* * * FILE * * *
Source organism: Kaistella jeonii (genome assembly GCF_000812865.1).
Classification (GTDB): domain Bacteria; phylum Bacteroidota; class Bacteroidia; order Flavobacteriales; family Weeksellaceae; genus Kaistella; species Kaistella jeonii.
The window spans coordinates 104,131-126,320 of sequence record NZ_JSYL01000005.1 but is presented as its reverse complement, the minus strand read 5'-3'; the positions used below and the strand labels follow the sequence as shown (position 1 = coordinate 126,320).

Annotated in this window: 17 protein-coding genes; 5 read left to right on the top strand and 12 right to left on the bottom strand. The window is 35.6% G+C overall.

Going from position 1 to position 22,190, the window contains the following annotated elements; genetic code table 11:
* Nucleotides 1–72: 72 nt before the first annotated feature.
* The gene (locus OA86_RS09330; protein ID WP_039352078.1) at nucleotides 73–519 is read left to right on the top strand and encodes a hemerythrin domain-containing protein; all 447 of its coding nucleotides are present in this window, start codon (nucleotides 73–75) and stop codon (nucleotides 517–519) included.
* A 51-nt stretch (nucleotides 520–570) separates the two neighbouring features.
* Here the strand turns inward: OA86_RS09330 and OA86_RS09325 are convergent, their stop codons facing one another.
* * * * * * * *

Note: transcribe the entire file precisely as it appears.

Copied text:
Source organism: Kaistella jeonii (genome assembly GCF_000812865.1).
Classification (GTDB): domain Bacteria; phylum Bacteroidota; class Bacteroidia; order Flavobacteriales; family Weeksellaceae; genus Kaistella; species Kaistella jeonii.
The window spans coordinates 104,131-126,320 of sequence record NZ_JSYL01000005.1 but is presented as its reverse complement, the minus strand read 5'-3'; the positions used below and the strand labels follow the sequence as shown (position 1 = coordinate 126,320).

Annotated in this window: 17 protein-coding genes; 5 read left to right on the top strand and 12 right to left on the bottom strand. The window is 35.6% G+C overall.

Going from position 1 to position 22,190, the window contains the following annotated elements; genetic code table 11:
* Nucleotides 1–72: 72 nt before the first annotated feature.
* The gene (locus OA86_RS09330; protein ID WP_039352078.1) at nucleotides 73–519 is read left to right on the top strand and encodes a hemerythrin domain-containing protein; all 447 of its coding nucleotides are present in this window, start codon (nucleotides 73–75) and stop codon (nucleotides 517–519) included.
* A 51-nt stretch (nucleotides 520–570) separates the two neighbouring features.
* Here the strand turns inward: OA86_RS09330 and OA86_RS09325 are convergent, their stop codons facing one another.